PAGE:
I’ve been re-editing a book I wrote and published via Booktrope a few years before they went out of business, The Graduation Present. Of the plot, Colm Herron wrote:
A hapless hopeless romantic American girl called Riley O’Tannen heads for Europe to get a taste of the old world and instead encounters her drunken uncle who keeps a mistress, her randy aunt who keeps a gigolo and a dead CIA man whose boss is a raving homosexual.
Which is what happened decades ago except for the dead guy and minus a few cousins. Such is the dilemma when your write a “semi-autobiographical” piece.
I did travel to Germany unprepared for the realities of life in an occupied country. I did have to pry my uncle from the bar every night and listen to my aunt sing the praises of her lover’s magical tongue “oh what it could do …” My uncle’s boss was rumored to be a CIA operative, and he was a dead ringer in looks and manner for Truman Capote. But, as to the rest, well, I could say time has warped my memory but the truth is, a bit of imagination was applied. Perhaps too much.
When you write a book with at least one character recognizable to family and friends, be prepared.
“You made me out to be quite the putz,” my uncle complained shortly after the book was published. Ironically if he’d read through to the end and not just the first couple of chapters he would have realized that Riley O’Tannen was the putz and not him. Still it gave me pause. I know writers who will not base a character on someone they know until that person was dead and gone. Even then, it’s difficult.
“And how about that evil burgermeister. I don’t remember him,” my uncle continued.
“I made him up.”
“Then that other story about me pimping you out for dinner…”
“The truth. You said ‘look at all those lonely officers. They’d love to take a pretty girl to dinner. Why should I have to feed you all the time?'”
“I don’t remember.” Sadly he didn’t mention the people who were missing from the story, my young cousins neither of whom survived unscathed from that time. When you tell a semi-autobiographical story those are the choices you face. Who to spare and who to expose. Uncle Bob, who now preaches the gospel of Trump in a Walmart parking lot down in Tampa, has repented and been saved. He’s never without an eight ounce glass of gin and makes gross jokes about women’s body parts, but in the church of the almighty Trump all you need to do is speak in tongues and all is forgiven. Plus, he was born with a teflon hide.
And the dead man? He’s here with me now. He sits with eyes tunneling into the night sky as we ride through Switzerland time and time again and see no stars, just a cold and apathetic landscape. Toward the end, he’d been relegated to a seat at the table reserved for those with frozen boots who couldn’t move on. They are the best people for a writer to know.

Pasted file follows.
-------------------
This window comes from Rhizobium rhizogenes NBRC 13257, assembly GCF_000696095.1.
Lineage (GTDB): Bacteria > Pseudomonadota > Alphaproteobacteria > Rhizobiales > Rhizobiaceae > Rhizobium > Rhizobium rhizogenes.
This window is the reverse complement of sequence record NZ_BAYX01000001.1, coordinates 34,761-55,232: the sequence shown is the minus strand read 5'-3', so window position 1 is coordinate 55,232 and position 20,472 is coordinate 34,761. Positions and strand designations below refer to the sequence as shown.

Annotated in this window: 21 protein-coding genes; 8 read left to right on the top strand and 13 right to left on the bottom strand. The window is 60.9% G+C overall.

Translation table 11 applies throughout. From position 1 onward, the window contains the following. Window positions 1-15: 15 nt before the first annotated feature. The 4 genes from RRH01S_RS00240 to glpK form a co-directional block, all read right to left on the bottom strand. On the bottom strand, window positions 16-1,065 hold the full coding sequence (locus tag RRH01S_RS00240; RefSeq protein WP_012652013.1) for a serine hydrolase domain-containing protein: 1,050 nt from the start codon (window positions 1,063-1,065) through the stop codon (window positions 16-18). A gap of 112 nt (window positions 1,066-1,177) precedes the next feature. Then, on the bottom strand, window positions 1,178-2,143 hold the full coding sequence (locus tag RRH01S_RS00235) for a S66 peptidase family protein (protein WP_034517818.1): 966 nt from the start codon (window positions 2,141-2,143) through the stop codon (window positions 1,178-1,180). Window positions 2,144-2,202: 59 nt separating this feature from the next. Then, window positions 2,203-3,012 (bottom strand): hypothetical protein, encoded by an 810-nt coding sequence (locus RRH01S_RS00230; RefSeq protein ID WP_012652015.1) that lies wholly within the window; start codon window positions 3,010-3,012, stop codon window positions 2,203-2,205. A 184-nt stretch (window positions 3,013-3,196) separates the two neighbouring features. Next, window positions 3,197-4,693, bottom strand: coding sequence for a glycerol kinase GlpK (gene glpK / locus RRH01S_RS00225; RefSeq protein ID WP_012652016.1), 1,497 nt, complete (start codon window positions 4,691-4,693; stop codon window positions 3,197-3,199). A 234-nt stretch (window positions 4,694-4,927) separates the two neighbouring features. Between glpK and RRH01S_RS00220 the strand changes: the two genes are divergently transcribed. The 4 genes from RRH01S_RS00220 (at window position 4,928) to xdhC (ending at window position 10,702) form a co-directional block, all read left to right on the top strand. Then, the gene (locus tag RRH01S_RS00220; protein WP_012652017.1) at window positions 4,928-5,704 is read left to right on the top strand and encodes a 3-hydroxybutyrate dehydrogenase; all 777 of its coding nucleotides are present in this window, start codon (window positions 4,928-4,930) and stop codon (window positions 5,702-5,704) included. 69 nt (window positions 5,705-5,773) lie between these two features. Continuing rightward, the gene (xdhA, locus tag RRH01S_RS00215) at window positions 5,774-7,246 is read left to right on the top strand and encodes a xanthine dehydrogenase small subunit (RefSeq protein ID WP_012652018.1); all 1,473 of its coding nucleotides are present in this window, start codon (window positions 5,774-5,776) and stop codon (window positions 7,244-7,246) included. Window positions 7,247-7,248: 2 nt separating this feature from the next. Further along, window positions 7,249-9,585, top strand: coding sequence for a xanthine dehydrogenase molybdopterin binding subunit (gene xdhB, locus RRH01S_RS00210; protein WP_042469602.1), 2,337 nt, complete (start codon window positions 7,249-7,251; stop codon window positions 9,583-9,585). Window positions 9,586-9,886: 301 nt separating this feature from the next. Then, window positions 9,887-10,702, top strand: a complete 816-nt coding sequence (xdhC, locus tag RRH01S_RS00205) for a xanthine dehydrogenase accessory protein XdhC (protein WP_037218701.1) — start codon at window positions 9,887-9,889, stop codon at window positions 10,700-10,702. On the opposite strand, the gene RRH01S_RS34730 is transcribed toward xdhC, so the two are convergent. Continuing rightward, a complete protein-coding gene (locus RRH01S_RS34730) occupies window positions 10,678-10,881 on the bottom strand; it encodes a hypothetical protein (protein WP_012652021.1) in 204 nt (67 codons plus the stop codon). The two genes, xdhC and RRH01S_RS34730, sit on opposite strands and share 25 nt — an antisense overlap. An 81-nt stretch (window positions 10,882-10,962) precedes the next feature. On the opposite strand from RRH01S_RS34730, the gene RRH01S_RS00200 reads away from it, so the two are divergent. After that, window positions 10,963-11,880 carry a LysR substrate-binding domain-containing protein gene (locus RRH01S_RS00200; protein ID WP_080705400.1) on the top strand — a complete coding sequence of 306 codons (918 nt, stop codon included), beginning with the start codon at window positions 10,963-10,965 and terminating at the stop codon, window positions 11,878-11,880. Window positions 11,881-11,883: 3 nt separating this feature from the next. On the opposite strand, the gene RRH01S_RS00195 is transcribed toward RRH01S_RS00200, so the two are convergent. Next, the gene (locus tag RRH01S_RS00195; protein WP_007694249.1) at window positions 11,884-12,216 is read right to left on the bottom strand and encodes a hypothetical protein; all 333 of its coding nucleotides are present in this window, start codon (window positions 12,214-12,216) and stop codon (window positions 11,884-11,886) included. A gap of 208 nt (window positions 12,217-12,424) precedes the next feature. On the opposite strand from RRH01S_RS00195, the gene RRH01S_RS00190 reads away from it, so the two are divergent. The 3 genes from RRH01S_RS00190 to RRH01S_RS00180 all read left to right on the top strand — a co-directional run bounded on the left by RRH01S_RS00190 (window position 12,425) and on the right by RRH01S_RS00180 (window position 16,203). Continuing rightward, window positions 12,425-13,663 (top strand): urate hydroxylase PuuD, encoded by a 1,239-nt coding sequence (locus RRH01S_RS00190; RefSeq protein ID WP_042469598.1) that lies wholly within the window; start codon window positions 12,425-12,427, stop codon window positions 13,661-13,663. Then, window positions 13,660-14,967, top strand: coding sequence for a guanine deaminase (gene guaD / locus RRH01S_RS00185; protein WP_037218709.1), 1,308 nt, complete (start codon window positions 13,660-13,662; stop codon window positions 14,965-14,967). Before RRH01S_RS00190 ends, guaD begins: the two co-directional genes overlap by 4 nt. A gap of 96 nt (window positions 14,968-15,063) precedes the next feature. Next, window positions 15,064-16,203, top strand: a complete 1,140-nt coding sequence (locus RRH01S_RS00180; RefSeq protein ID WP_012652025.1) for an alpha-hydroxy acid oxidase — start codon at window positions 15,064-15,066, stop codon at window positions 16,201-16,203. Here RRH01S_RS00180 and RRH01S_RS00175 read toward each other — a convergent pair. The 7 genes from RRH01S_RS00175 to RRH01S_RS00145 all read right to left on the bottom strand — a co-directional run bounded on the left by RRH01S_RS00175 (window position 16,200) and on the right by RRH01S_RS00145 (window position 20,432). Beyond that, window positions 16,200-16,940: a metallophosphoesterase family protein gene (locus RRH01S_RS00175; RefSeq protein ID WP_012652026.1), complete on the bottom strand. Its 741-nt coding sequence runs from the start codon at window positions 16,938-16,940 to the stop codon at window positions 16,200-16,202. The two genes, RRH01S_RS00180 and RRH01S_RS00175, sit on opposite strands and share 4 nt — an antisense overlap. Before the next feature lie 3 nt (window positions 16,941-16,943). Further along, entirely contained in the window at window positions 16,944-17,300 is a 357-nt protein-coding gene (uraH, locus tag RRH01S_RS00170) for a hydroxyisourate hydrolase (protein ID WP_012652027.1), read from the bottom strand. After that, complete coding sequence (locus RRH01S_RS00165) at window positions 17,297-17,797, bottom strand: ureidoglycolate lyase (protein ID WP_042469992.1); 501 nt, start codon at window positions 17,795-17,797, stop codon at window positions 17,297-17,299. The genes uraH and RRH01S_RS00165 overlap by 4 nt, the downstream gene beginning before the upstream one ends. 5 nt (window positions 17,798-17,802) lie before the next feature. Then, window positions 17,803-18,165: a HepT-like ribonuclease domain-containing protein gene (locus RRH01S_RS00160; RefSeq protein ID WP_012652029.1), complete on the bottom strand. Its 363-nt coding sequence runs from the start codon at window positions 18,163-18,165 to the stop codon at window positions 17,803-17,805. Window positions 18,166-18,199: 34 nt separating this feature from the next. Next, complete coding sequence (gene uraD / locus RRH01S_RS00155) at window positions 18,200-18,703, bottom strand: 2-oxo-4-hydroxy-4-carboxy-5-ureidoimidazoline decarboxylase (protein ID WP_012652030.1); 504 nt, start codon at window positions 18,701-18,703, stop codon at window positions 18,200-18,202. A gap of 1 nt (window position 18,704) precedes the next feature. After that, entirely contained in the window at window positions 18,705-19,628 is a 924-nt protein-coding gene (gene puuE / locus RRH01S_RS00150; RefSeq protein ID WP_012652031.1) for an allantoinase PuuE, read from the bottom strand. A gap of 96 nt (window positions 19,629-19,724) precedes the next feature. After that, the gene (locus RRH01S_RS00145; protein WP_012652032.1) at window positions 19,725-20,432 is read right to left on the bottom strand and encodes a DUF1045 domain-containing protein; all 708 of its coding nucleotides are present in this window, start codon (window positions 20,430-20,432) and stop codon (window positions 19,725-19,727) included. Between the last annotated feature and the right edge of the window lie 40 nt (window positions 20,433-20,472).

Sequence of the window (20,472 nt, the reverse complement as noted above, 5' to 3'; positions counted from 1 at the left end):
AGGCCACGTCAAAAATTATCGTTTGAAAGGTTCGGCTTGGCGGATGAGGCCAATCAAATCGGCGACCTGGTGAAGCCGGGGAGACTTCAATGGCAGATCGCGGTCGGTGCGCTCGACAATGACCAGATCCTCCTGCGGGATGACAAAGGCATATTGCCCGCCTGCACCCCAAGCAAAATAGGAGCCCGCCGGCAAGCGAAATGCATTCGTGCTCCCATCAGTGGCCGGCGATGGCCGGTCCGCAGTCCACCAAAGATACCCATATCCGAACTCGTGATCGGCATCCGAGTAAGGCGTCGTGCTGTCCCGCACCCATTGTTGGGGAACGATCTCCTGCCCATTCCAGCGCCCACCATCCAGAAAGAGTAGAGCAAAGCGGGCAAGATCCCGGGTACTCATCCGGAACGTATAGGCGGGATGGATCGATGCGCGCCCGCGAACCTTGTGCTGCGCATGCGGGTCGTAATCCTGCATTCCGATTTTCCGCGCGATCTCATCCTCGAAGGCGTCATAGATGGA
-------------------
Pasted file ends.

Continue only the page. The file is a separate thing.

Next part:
I relieved him of his misery. I killed him. I let him die in a place where he’d known happy times and not in a Veteran’s hospital. And that’s what writers do. But should we?
23 thoughts on “Except for the Dead Guy and Minus a Few Cousins”
I loved this book.
Thank you Billie! Hope the New Year brings much joy!
I also really like The Graduation Present. Hoping the re-editing is going well and that it’s enjoyable too. Will be happy to see TGP back in print!!
It’s all very interesting 💜🌹
Thank you Willow. Hope this holiday you are surrounded with love and magic!
Thank you J I give the very same for you my friend 😀💜💜
I’m reading an autobiographical novel now. Oranges Are Not The Only Fruit, by Jeanette Winterson. When I finish it I’ll track down an interview or two to find out how much she made up.
Thank you. It’s hard to know after many years. You just try to capture the essence of the experience.
I love this!
Wow. Sounds interesting.
I wish my life was interesting enough to pen.
I’m sure it is. Jane Austen’s life was not exciting at all – the trick is to take the everyday and mundane and give it magic.
Look forward to reading the re-edited book! Families should be more supportive of their own. Bad publicity is still publicity 😉
Hope you have a fantastic holidays!
We had a great Christmas, thanks! Except all the little ones had colds and were more than delighted to share with me.
Oh those free colds! Hope they stay behind in 2018.
Fun to hear the backstory of your characters, Jan, you had me smiling as usual. Cheers to a great new year filled with juicy characters, loads of inspiration, and productive days at the keyboard.
Thanks Jet. I wish the same for you!
I hope the editing is going well (and your cold is over), JT.
Wishing you a Happy 2019! 🙂 xo
Thank you! Happy New Year to you as well!
Jan, it sounds like you have been more than a little busy. In a good way though. Anyway, I wanted to wish you a very Happy New Year. So…HAPPY NEW YEAR my friend! :O)
Thanks Paul! I hope this next go-round the sun is a great one for you and your family! Bringing you all joy and good health!
Thank you, Jan. :O)
Is that so… In this case tell it all. 🙂 In my family everybody is boring or nobody is telling… My father never even smoke pot in the times when everybody had some in the drawer, he had a neck-tie in his. One never knew.
As they say, still waters run deep! Could be lots they’re not telling!